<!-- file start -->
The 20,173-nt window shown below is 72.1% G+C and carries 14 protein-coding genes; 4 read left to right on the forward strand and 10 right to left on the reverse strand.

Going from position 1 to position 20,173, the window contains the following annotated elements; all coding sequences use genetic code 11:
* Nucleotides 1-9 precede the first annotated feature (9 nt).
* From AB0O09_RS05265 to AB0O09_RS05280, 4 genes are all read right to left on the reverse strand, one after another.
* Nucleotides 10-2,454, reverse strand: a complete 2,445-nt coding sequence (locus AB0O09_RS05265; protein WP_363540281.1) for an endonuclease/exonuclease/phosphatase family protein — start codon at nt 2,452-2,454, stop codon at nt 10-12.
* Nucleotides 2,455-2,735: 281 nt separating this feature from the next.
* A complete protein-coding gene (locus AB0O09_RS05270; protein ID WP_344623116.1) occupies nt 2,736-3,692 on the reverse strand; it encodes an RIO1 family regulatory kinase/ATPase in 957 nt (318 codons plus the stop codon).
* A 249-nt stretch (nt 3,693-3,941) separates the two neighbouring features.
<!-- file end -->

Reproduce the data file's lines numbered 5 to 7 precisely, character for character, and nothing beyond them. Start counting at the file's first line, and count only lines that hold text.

* Nucleotides 10-2,454, reverse strand: a complete 2,445-nt coding sequence (locus AB0O09_RS05265; protein WP_363540281.1) for an endonuclease/exonuclease/phosphatase family protein — start codon at nt 2,452-2,454, stop codon at nt 10-12.
* Nucleotides 2,455-2,735: 281 nt separating this feature from the next.
* A complete protein-coding gene (locus AB0O09_RS05270; protein ID WP_344623116.1) occupies nt 2,736-3,692 on the reverse strand; it encodes an RIO1 family regulatory kinase/ATPase in 957 nt (318 codons plus the stop codon).